Arctic Ice and Cloud Feedbacks in CMIP5 Models

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Sunday, 2 February 2014
Hall C3 (The Georgia World Congress Center )
Abigail Lauren Ahlert, University of Maryland, College Park, MD; and D. A. Randall and M. A. Burt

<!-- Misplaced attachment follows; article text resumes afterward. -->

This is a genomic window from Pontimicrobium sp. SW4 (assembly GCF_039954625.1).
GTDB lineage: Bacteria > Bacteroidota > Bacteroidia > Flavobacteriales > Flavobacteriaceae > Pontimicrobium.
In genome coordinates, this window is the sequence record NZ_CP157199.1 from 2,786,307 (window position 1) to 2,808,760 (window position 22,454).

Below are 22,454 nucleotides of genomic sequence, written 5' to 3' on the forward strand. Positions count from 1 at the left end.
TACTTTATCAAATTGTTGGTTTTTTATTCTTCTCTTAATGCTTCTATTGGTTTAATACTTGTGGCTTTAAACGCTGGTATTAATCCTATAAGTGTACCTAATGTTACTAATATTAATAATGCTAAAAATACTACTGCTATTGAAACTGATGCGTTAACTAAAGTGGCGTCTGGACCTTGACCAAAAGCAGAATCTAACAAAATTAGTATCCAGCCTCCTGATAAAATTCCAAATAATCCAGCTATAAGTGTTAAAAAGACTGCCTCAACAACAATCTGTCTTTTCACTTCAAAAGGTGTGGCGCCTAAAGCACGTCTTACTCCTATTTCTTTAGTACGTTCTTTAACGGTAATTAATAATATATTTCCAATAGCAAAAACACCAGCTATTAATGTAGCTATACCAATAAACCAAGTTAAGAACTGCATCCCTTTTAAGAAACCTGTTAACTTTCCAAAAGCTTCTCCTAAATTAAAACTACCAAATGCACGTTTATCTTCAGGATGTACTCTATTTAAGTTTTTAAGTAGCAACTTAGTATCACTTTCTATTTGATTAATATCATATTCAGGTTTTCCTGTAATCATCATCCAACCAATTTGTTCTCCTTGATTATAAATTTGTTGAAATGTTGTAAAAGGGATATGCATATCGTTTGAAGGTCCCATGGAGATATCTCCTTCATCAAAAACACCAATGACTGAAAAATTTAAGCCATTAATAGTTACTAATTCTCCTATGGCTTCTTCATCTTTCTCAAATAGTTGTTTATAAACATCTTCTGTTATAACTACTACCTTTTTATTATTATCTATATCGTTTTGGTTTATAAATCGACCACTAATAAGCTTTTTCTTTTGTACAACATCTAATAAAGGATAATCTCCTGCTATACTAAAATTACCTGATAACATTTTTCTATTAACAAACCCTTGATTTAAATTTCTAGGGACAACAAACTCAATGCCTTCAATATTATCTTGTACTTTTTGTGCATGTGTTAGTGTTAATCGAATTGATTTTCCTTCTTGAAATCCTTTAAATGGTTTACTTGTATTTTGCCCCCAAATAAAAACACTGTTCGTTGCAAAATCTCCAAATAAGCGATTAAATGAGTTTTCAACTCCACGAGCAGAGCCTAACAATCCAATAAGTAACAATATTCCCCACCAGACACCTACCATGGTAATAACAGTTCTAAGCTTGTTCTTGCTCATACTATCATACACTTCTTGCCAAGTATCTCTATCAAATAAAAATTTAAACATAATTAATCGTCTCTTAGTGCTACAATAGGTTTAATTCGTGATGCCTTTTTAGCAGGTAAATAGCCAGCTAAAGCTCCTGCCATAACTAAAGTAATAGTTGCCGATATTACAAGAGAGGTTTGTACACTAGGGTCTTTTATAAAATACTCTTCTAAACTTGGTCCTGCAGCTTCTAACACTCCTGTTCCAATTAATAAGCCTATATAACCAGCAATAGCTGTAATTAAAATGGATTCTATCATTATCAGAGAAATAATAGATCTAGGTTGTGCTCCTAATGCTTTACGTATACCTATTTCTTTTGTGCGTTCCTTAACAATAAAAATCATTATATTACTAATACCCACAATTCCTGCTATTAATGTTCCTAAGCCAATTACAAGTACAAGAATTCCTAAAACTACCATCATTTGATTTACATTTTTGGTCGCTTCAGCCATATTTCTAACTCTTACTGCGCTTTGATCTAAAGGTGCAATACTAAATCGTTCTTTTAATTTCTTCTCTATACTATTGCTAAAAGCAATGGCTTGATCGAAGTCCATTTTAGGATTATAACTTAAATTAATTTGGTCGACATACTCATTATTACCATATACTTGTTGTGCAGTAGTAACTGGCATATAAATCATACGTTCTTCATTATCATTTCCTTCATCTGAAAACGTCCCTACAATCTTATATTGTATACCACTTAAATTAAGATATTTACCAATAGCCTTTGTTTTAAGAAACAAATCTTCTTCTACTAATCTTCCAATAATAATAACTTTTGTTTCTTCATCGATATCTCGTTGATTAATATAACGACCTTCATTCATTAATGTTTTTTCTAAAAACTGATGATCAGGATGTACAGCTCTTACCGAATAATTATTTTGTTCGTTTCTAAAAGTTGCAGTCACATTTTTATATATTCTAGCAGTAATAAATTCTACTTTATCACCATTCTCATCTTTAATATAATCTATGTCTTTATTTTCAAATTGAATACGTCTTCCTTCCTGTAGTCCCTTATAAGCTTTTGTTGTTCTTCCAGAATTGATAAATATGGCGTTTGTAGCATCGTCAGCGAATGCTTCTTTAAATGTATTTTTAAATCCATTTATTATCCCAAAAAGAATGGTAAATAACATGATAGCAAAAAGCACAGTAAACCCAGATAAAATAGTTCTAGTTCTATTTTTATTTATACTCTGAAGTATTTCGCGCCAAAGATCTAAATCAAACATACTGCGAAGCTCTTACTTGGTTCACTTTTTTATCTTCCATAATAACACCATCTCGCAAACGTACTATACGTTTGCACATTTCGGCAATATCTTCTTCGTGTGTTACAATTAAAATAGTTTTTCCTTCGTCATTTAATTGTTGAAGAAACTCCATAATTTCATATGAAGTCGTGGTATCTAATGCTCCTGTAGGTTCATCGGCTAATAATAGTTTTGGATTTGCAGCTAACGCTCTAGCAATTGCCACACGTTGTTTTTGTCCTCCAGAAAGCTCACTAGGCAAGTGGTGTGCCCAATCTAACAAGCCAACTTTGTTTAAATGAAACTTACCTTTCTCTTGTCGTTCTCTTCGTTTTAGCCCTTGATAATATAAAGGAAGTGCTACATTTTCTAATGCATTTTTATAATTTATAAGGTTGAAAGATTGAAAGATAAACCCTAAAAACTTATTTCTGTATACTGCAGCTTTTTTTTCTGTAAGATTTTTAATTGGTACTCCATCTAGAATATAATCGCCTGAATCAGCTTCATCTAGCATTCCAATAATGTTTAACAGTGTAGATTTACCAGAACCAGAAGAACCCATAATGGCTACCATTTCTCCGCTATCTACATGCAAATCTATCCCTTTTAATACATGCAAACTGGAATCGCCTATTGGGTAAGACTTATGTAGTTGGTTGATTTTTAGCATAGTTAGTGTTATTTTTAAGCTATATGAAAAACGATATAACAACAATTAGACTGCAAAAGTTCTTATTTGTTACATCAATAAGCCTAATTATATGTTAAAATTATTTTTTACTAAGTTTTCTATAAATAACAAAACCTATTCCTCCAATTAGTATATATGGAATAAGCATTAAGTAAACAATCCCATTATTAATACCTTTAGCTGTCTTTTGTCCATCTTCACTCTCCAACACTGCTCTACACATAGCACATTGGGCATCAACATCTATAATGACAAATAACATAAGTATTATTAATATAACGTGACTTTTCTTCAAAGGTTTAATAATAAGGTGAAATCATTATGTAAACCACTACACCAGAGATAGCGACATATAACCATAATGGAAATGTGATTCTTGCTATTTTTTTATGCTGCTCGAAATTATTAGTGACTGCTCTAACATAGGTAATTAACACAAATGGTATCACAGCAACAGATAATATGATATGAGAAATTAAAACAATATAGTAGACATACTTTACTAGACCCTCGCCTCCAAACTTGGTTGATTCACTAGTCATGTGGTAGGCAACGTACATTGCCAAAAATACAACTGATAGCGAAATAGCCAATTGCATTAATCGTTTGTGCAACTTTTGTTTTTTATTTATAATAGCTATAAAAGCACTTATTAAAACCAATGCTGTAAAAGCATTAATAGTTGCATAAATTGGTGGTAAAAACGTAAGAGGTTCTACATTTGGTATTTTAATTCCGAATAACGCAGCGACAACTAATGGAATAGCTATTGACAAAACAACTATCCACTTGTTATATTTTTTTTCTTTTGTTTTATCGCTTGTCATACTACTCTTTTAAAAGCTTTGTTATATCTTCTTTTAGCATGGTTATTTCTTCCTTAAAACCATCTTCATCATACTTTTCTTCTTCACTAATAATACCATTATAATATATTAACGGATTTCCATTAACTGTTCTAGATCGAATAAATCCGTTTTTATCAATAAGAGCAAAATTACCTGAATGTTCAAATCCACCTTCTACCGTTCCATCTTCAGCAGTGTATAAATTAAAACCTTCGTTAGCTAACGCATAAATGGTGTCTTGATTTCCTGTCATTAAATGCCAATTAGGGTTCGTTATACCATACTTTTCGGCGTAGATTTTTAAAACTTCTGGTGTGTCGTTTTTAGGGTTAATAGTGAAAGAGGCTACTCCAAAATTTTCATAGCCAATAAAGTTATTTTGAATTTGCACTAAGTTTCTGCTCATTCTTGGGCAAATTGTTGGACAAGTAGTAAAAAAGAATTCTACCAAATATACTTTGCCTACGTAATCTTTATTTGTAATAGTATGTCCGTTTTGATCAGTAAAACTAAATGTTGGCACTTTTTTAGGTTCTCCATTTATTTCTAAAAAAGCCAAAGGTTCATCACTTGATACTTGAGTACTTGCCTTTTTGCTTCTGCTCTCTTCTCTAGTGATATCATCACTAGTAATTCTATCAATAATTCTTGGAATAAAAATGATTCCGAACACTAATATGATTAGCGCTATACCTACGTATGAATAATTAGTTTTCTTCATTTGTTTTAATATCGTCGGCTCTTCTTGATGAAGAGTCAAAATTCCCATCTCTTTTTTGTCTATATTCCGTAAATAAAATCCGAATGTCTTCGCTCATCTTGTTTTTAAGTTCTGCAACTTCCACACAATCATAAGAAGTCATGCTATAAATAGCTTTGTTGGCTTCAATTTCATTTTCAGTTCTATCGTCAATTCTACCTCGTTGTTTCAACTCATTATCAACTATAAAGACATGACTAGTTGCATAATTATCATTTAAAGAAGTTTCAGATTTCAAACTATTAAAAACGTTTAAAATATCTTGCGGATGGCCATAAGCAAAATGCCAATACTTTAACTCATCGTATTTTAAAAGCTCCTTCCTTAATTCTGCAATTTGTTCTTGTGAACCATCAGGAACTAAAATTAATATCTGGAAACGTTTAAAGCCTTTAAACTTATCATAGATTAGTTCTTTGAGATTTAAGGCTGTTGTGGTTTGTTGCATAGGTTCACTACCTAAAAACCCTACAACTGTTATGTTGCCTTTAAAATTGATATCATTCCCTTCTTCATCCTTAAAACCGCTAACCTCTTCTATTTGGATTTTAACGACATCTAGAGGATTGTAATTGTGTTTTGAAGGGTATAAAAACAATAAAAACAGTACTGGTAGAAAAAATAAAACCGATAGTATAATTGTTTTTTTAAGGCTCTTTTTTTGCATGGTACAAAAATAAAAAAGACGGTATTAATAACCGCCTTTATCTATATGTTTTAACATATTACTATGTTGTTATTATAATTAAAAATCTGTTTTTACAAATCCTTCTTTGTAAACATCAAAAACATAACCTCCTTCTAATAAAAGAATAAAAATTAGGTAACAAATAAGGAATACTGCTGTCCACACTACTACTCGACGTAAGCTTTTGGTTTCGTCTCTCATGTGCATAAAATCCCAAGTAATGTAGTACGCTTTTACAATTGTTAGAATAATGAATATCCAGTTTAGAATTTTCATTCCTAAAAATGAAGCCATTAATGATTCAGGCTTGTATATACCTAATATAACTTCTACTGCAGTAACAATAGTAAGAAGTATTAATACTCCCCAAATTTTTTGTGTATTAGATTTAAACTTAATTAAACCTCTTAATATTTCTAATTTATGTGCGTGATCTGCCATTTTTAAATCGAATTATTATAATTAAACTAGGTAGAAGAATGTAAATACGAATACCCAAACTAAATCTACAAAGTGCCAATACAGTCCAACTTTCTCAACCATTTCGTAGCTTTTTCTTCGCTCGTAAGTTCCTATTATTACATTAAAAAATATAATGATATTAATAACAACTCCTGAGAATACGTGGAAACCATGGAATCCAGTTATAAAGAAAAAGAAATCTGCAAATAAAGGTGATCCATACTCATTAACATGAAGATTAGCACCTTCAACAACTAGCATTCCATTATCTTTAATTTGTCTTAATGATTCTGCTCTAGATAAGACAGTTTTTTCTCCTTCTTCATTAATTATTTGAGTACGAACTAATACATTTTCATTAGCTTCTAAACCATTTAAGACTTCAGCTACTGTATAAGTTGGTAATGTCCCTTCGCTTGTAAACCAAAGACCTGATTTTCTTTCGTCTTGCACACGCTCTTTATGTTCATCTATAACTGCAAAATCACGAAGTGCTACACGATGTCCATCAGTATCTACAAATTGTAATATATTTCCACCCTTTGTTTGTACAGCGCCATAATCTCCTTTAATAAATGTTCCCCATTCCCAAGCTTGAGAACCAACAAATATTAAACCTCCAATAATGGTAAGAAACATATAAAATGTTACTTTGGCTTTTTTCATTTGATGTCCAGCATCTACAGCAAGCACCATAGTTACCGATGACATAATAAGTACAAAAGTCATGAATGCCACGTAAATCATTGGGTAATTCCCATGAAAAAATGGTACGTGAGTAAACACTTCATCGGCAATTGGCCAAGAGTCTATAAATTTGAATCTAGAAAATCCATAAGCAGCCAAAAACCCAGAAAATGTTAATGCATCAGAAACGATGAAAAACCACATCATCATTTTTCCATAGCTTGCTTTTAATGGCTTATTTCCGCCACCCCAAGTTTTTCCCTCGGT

Over the twentieth century, the observed warming in the Arctic was almost twice that of the entire globe. This dramatic warming is directly related to the decrease in sea ice cover and thickness. Arctic ice acts as an insulator that keeps the ocean from warming the overlying atmosphere. Sea ice melt is driven by the ice-albedo feedback and also by changes in the downwelling longwave radiation from water vapor and clouds. This study aimed to assess predictions of changes in Arctic sea ice cover in selected CMIP5 simulations, and to determine the main drivers behind those changes. Surface air temperature, water vapor content, cloud fraction and downwelling longwave radiation were studied using CMIP5 simulations with the CCSM4, HADGEM2-CC and MIROC5 models, for RCP8.5. As radiative forcing increased from 2006 to 2100, surface air temperature and water vapor content also increased. Cloud fraction increased over the sea ice and decreased over high latitude land. The increased water vapor and cloudiness over the Arctic Ocean strongly affected the downwelling longwave radiation at the surface, which also increased over time. Our analysis shows that the models produce a longwave feedback that is strongly contributing to sea ice melt.